The Name ‘America’ and Amerigo Vespucci March 22, 2013Author: Beach Combing | in : Medieval, Modern , trackback
There are perhaps a score of different theories as to where the word ‘America’ comes from. These range from various Amerindian etymologies to a Bristol-based merchant with the surname Ameryk! The theory which enjoys the greatest prestige though is that America is based on a feminised Latin version of Amerigo, as in Amerigo Vespucci, the Florentine navigator of the late fifteenth, early sixteenth century. The argument for Amerigo as the origin of America is strong, so strong that it is perhaps surprising that anyone else has managed to get their voice heard. We rehearse it here by way of a challenge in case anyone out there would like to make a contrary case: drbeachcombingATyahooDOTcom Breezing through the internet this morning the lack of a full description of the case for Amerigo has also been striking.
In 1507 in Waldseemüller’s Universalis Cosmographia, one of the first world maps to include the Americas (as opposed to attempts to assimilate the newly-discovered territories with Asia), the word America appears hovering over what is apparently Brazil (see above). In fact, in a later edition of this map ‘Brazil’ would actually take America’s place. Of course, the appearance of ‘America’ on a map in 1507 need not lead us directly to Amerigo Vespucci, though he had been active in the previous years. But consider the following four facts that do closely tie Amerigo to Waldseemüller’s map.
i) The map is headed by two heroes of exploration. Ptolemy the antique Greek geographer whose rediscovered world map had excited so much Renaissance speculation and map-making; and Amerigo Vespucci himself (below), who is credited with having understood that there was another continent between Europe and Asia. Vespucci may or may not have deserved that credit – Beach tends to think that he did, not least on the evidence of Waldseemüller – but here he is offered up to us as a navigator hero.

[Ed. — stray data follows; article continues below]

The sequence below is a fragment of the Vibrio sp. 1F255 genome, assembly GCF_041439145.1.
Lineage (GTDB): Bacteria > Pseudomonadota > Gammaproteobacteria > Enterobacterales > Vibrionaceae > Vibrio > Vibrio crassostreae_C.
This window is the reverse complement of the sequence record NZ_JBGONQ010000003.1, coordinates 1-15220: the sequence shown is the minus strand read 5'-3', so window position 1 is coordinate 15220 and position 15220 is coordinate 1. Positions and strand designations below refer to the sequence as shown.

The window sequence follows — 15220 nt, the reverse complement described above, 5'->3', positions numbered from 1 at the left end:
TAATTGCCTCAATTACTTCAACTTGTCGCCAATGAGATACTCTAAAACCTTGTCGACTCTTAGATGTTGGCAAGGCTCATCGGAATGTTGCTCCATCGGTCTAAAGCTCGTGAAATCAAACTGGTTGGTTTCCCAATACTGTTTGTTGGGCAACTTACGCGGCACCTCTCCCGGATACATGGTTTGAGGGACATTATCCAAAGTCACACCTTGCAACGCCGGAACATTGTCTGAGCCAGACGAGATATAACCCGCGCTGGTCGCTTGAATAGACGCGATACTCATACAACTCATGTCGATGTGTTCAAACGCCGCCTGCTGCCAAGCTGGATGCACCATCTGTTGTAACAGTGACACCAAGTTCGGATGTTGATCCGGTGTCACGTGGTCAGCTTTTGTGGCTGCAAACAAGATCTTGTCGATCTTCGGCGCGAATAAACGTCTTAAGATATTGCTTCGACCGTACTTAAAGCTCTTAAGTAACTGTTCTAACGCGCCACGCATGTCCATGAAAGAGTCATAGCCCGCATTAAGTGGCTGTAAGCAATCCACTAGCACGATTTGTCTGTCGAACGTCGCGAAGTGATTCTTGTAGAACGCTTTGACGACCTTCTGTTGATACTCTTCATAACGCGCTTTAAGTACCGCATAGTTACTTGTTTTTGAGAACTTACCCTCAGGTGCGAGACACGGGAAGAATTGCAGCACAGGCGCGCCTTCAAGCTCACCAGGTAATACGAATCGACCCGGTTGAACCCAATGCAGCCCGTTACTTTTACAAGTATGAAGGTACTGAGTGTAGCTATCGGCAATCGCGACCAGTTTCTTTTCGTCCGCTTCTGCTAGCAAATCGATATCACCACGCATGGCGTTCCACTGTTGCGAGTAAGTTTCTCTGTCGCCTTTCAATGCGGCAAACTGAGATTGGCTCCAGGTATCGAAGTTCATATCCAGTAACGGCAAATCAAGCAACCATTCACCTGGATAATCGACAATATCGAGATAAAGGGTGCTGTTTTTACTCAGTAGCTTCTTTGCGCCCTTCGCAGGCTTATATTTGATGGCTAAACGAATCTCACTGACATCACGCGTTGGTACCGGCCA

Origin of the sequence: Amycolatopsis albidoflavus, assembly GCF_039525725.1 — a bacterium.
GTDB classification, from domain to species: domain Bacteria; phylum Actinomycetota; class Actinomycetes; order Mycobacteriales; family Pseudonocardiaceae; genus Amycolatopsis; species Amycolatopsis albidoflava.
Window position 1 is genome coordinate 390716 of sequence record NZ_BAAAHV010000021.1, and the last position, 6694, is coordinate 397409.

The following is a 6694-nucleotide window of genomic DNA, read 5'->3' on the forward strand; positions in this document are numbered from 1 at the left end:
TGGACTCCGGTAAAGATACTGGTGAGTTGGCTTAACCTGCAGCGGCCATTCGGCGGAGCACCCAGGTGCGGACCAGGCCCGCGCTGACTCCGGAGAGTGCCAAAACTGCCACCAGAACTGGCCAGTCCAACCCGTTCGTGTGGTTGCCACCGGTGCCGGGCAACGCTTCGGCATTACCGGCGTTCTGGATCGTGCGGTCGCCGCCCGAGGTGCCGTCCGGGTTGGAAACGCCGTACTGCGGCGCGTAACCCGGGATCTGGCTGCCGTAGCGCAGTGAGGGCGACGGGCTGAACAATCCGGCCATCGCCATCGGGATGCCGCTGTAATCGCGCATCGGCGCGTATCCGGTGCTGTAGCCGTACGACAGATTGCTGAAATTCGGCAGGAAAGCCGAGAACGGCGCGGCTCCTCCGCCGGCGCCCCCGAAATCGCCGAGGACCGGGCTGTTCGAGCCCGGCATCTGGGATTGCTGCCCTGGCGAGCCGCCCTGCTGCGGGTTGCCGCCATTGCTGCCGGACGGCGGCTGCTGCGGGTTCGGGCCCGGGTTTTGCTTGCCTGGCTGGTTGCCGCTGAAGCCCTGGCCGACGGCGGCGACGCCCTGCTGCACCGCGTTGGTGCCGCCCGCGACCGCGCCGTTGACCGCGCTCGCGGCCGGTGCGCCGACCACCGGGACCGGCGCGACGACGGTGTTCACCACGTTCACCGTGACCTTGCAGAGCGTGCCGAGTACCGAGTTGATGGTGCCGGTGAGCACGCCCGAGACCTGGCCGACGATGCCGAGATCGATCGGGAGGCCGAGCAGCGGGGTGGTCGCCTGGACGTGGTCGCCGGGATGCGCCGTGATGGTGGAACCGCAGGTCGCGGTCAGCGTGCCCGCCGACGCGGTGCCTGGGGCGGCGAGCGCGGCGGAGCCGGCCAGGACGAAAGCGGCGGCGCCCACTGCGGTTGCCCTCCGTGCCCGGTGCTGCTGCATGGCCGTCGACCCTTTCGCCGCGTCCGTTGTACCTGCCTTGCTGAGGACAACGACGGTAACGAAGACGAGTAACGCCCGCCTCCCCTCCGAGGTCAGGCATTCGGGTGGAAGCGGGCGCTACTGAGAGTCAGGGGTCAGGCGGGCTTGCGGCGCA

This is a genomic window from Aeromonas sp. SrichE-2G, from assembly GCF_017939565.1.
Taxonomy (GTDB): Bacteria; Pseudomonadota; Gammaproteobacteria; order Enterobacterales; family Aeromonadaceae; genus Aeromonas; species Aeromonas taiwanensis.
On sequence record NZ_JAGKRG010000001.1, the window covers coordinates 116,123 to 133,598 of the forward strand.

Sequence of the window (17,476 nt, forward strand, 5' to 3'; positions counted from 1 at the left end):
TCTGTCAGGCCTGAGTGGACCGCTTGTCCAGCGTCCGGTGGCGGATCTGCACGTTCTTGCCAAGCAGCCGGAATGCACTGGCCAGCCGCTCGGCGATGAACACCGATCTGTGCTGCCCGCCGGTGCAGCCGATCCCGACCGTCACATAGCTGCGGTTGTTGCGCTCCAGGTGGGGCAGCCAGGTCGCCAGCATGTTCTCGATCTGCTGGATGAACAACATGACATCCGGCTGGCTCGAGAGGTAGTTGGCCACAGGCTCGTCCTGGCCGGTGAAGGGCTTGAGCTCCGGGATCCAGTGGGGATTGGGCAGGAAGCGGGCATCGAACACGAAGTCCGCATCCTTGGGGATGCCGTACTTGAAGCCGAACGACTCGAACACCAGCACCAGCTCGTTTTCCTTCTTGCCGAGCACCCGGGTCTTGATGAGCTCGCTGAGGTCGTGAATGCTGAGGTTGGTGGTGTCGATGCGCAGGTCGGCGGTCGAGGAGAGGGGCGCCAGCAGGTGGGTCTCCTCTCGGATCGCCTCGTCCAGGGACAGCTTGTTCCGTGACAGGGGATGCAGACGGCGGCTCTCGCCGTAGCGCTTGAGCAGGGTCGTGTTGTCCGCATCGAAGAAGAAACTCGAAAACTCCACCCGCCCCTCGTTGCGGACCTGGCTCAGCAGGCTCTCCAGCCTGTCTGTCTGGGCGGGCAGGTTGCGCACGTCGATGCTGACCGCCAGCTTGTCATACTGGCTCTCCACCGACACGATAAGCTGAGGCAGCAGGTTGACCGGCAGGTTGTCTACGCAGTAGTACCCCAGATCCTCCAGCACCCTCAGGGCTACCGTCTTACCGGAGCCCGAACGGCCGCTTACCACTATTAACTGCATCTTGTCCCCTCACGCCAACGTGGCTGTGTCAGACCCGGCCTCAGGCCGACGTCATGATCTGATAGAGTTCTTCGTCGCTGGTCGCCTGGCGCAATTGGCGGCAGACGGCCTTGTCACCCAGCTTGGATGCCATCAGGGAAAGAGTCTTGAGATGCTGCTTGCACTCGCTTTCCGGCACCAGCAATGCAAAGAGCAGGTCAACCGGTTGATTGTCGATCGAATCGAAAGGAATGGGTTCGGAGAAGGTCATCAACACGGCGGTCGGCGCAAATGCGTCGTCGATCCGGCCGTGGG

ii) There is the hint here that one of the authors had special knowledge of AV. Next to Vespucci’s portrait is a wasp flying in the background: Vespa in Italian (as in Vespucci) is ‘wasp’. Some German scholar, one of Waldseemüller’ team, is punning on Italian in exactly the same way that Vespucci’s family did: the Vespuccis included the wasp on their coat of arms. Unfortunately this is not visible on any version of the map online. It is there though, we’ve seen it with our own eyes on a facsimile.
iii) Between Central America and Argentina Waldseemüller includes a series of Italianate names that come from one of Vespucci’s trips into the ocean. Scholars are uncertain as to how many trips Vespucci made but there is no question that Waldseemüller is borrowing from Vespucci’s work: though possibly at third or fourth hand. There is much debate about how Vespuccian some of Vespucci’s letters actually are.
iv) In the Cosomographiae, a printed work accompanying the publication of the map, there appears the following sentence: ab Americo Inventore …quasi Americi terram sive Americam. From its discoverer Amerigo… so it is the Land of Amerigo or America. All other theories butt their heads hard against this very explicit Christening of the Americas (or rather Brazil).
So we have a map written within five, perhaps within three years of Vespucci’s last voyage across the Atlantic: there is much debate about how many voyages Vespucci undertook hence the uncertainty. That map puts Vespucci at its very centre, in terms of the portrait it includes and in terms too of the name ‘America’.
Is there any way, even out of sheer perversity, to argue that the word America did not actually come from Amerigo? The only way forward would be to claim that the name America had already been adopted by sea-goers to describe the new lands (or part of the new lands) to the west. Waldseemüller and his team knew this and they decided to explain the name in such a way as to honour Vespucci, who coincidentally had a similar first name. If this had been the case though, it would have been difficult to get rid of the name America, hovering over Brazil, from a later edition of said map. Yet that is just what Waldseemüller does…
Two final thoughts. First, Vespucci died in 1512 in Spain: his grave is now lost. He may never have seen the Waldseemüller map (produced on the other side of Europe) and he very likely had no idea that a part of the globe was being named after him: not least because it took a couple of decades for the name to become established.
Second, the Americas desperately needed a European name and it was only a matter of time before Europeans stopped saying ‘the New Lands’. What else was on offer? Well the Columbas was one obvious possibility. However, what about the solution of the Maggioli map of 1504/1505 which suggested the Terra di Gonsalvo Coigi (the Land of Goncalo Coelho)? Coelho had been the commander of one of Vespucci’s voyages. How does the Coigs sound for what we today call the Americas?!